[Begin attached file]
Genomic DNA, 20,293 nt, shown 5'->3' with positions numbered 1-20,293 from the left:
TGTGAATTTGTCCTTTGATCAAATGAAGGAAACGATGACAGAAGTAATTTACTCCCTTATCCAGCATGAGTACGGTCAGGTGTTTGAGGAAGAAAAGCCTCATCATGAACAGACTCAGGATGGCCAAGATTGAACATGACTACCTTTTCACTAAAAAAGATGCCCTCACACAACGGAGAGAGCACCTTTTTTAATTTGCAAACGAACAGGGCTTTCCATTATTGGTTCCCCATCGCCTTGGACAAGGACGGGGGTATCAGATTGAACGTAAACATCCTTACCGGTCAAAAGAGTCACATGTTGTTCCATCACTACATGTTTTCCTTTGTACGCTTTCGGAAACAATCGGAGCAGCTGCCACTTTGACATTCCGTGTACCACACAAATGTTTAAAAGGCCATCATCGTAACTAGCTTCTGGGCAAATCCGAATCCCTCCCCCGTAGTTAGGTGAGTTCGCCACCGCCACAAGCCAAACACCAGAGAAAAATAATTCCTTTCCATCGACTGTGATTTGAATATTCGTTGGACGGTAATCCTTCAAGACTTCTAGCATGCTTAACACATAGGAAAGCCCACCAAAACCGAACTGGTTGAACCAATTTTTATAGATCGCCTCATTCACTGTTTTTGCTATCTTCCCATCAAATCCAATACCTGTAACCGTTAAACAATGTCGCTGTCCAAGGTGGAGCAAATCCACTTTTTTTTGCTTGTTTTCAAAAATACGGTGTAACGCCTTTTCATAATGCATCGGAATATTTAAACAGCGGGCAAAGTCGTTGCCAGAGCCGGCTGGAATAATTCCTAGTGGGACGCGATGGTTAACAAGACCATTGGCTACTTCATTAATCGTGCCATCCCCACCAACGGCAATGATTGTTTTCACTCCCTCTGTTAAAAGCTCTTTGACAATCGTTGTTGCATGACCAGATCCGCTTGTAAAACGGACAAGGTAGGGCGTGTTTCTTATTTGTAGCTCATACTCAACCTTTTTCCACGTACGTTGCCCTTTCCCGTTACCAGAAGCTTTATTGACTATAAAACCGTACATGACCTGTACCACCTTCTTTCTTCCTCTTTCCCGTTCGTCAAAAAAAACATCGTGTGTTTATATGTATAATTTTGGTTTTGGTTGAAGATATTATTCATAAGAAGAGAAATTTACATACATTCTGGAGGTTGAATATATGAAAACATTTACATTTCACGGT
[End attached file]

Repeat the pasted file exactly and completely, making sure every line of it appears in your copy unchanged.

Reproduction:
Genomic DNA, 20,293 nt, shown 5'->3' with positions numbered 1-20,293 from the left:
TGTGAATTTGTCCTTTGATCAAATGAAGGAAACGATGACAGAAGTAATTTACTCCCTTATCCAGCATGAGTACGGTCAGGTGTTTGAGGAAGAAAAGCCTCATCATGAACAGACTCAGGATGGCCAAGATTGAACATGACTACCTTTTCACTAAAAAAGATGCCCTCACACAACGGAGAGAGCACCTTTTTTAATTTGCAAACGAACAGGGCTTTCCATTATTGGTTCCCCATCGCCTTGGACAAGGACGGGGGTATCAGATTGAACGTAAACATCCTTACCGGTCAAAAGAGTCACATGTTGTTCCATCACTACATGTTTTCCTTTGTACGCTTTCGGAAACAATCGGAGCAGCTGCCACTTTGACATTCCGTGTACCACACAAATGTTTAAAAGGCCATCATCGTAACTAGCTTCTGGGCAAATCCGAATCCCTCCCCCGTAGTTAGGTGAGTTCGCCACCGCCACAAGCCAAACACCAGAGAAAAATAATTCCTTTCCATCGACTGTGATTTGAATATTCGTTGGACGGTAATCCTTCAAGACTTCTAGCATGCTTAACACATAGGAAAGCCCACCAAAACCGAACTGGTTGAACCAATTTTTATAGATCGCCTCATTCACTGTTTTTGCTATCTTCCCATCAAATCCAATACCTGTAACCGTTAAACAATGTCGCTGTCCAAGGTGGAGCAAATCCACTTTTTTTTGCTTGTTTTCAAAAATACGGTGTAACGCCTTTTCATAATGCATCGGAATATTTAAACAGCGGGCAAAGTCGTTGCCAGAGCCGGCTGGAATAATTCCTAGTGGGACGCGATGGTTAACAAGACCATTGGCTACTTCATTAATCGTGCCATCCCCACCAACGGCAATGATTGTTTTCACTCCCTCTGTTAAAAGCTCTTTGACAATCGTTGTTGCATGACCAGATCCGCTTGTAAAACGGACAAGGTAGGGCGTGTTTCTTATTTGTAGCTCATACTCAACCTTTTTCCACGTACGTTGCCCTTTCCCGTTACCAGAAGCTTTATTGACTATAAAACCGTACATGACCTGTACCACCTTCTTTCTTCCTCTTTCCCGTTCGTCAAAAAAAACATCGTGTGTTTATATGTATAATTTTGGTTTTGGTTGAAGATATTATTCATAAGAAGAGAAATTTACATACATTCTGGAGGTTGAATATATGAAAACATTTACATTTCACGGT